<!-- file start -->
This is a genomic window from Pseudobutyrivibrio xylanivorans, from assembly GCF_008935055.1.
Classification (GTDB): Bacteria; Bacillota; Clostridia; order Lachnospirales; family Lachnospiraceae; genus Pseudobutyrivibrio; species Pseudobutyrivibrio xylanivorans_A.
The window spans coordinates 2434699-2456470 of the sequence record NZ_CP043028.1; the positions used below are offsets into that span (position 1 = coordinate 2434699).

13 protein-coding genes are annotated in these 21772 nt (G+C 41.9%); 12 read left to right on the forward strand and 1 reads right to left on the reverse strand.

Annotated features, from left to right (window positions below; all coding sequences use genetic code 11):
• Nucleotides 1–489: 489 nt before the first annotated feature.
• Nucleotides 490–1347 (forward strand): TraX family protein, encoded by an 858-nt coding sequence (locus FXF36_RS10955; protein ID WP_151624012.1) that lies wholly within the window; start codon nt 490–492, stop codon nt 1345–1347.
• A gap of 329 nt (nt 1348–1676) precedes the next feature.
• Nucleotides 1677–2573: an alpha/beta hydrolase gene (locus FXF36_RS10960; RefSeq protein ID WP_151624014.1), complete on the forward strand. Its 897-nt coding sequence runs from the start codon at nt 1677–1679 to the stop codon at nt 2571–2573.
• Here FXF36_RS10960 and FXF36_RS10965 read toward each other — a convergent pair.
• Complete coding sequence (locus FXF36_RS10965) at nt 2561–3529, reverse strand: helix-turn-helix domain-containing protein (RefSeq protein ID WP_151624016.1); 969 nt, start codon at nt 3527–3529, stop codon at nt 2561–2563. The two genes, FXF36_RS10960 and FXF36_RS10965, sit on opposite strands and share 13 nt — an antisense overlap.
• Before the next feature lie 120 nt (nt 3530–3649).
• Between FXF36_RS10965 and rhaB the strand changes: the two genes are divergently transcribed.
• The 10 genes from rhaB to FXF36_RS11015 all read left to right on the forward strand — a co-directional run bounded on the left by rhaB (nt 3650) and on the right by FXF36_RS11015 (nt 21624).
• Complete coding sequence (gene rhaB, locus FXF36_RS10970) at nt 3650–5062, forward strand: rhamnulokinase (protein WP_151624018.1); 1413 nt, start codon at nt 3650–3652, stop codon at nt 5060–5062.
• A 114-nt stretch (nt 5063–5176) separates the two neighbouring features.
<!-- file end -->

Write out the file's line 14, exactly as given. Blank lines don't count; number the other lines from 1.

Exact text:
• The 10 genes from rhaB to FXF36_RS11015 all read left to right on the forward strand — a co-directional run bounded on the left by rhaB (nt 3650) and on the right by FXF36_RS11015 (nt 21624).